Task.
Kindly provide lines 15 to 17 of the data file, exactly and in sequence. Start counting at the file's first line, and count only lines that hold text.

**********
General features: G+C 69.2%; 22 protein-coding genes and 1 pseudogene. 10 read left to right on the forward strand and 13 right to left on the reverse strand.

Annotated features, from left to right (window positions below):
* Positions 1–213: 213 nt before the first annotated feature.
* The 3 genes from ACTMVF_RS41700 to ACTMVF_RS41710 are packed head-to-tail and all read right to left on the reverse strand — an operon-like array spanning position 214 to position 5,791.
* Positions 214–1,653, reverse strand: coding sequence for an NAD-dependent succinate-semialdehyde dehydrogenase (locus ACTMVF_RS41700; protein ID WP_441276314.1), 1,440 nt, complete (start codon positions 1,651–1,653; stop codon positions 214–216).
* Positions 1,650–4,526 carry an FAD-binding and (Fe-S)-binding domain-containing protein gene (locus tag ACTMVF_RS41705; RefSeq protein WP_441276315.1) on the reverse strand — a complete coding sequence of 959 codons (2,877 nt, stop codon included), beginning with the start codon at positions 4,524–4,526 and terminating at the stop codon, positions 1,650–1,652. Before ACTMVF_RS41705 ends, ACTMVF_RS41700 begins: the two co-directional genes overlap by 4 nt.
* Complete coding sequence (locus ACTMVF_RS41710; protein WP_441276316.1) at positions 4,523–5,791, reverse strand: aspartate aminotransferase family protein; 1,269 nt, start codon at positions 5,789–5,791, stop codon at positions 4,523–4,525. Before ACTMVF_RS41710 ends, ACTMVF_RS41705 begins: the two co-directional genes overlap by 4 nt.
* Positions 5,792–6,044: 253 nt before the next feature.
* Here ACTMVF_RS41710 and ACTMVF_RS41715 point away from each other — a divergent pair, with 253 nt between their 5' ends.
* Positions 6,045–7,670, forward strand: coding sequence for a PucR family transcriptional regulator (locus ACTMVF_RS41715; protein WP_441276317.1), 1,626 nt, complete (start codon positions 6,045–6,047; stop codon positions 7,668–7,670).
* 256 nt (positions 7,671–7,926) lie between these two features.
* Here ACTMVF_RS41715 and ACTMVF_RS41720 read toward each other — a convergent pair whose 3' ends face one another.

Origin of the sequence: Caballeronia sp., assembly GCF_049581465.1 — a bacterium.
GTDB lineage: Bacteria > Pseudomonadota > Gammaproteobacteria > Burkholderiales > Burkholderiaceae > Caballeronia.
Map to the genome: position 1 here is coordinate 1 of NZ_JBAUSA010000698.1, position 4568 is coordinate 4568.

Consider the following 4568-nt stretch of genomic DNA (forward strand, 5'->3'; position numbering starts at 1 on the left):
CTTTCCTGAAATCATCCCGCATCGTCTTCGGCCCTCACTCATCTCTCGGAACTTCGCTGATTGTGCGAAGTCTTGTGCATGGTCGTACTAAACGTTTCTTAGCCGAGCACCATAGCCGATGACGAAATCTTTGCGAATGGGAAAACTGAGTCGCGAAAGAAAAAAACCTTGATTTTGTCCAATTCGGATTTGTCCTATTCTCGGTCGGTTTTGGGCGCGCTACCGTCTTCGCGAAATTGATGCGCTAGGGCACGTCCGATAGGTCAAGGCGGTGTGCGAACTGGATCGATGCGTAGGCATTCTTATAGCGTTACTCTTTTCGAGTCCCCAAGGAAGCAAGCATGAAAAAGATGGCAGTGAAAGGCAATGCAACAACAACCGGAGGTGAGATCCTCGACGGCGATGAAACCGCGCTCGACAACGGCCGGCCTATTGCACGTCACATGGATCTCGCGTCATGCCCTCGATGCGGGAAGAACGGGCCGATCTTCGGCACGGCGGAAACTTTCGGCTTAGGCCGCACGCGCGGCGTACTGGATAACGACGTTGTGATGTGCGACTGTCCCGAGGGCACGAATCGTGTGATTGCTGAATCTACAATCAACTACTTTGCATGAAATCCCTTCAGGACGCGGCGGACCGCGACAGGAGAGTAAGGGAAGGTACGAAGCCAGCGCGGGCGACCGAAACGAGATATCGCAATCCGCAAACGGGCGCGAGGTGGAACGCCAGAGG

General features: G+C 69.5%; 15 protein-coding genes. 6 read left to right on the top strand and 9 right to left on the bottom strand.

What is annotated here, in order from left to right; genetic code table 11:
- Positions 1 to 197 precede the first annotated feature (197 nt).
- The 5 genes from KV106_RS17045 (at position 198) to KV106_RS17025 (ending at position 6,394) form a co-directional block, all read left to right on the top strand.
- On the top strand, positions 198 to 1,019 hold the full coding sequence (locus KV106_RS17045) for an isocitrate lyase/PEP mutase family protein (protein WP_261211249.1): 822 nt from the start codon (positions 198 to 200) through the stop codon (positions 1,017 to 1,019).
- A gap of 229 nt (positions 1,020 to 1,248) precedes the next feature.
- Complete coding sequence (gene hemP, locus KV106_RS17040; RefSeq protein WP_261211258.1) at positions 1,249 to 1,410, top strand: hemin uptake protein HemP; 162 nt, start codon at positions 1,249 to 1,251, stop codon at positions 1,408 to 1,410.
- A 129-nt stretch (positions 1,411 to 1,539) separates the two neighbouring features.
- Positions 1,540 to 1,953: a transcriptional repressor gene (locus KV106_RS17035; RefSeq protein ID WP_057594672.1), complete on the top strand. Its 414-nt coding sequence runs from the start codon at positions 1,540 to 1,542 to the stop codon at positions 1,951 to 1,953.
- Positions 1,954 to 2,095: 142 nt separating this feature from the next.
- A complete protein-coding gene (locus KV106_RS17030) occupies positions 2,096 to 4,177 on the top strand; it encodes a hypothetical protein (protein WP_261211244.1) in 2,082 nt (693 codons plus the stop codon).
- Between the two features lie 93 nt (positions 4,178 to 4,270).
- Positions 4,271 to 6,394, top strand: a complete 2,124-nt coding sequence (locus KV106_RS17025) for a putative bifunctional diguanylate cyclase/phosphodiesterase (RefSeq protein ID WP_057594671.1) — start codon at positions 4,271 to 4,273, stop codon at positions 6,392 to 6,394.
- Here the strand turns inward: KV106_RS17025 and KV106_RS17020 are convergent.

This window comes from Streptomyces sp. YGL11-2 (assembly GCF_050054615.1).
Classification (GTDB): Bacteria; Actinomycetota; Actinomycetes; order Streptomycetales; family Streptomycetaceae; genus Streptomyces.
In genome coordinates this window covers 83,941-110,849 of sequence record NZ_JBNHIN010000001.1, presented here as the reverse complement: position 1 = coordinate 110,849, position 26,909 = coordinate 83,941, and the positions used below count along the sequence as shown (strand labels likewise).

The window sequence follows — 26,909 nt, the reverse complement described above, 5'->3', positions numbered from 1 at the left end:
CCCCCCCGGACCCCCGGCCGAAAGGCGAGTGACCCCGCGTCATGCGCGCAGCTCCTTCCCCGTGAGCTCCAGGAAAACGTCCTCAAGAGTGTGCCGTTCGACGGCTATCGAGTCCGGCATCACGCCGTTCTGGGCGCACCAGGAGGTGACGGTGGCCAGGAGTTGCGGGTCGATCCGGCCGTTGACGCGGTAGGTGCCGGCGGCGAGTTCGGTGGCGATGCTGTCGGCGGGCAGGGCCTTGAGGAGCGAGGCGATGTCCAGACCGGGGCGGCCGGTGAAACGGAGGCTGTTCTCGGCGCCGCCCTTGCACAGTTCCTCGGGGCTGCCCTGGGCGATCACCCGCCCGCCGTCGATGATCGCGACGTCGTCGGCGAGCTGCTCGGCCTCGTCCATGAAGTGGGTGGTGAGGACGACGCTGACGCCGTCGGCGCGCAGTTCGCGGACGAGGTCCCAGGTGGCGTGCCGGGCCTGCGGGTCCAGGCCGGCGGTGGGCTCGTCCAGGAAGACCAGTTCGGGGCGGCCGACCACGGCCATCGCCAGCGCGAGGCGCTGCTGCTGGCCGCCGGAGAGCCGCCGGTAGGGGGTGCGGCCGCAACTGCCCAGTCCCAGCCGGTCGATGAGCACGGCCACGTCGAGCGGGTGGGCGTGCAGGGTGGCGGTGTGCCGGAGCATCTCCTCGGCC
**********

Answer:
Map to the genome: position 1 here is coordinate 1 of NZ_JBAUSA010000698.1, position 4568 is coordinate 4568.

Consider the following 4568-nt stretch of genomic DNA (forward strand, 5'->3'; position numbering starts at 1 on the left):
CTTTCCTGAAATCATCCCGCATCGTCTTCGGCCCTCACTCATCTCTCGGAACTTCGCTGATTGTGCGAAGTCTTGTGCATGGTCGTACTAAACGTTTCTTAGCCGAGCACCATAGCCGATGACGAAATCTTTGCGAATGGGAAAACTGAGTCGCGAAAGAAAAAAACCTTGATTTTGTCCAATTCGGATTTGTCCTATTCTCGGTCGGTTTTGGGCGCGCTACCGTCTTCGCGAAATTGATGCGCTAGGGCACGTCCGATAGGTCAAGGCGGTGTGCGAACTGGATCGATGCGTAGGCATTCTTATAGCGTTACTCTTTTCGAGTCCCCAAGGAAGCAAGCATGAAAAAGATGGCAGTGAAAGGCAATGCAACAACAACCGGAGGTGAGATCCTCGACGGCGATGAAACCGCGCTCGACAACGGCCGGCCTATTGCACGTCACATGGATCTCGCGTCATGCCCTCGATGCGGGAAGAACGGGCCGATCTTCGGCACGGCGGAAACTTTCGGCTTAGGCCGCACGCGCGGCGTACTGGATAACGACGTTGTGATGTGCGACTGTCCCGAGGGCACGAATCGTGTGATTGCTGAATCTACAATCAACTACTTTGCATGAAATCCCTTCAGGACGCGGCGGACCGCGACAGGAGAGTAAGGGAAGGTACGAAGCCAGCGCGGGCGACCGAAACGAGATATCGCAATCCGCAAACGGGCGCGAGGTGGAACGCCAGAGG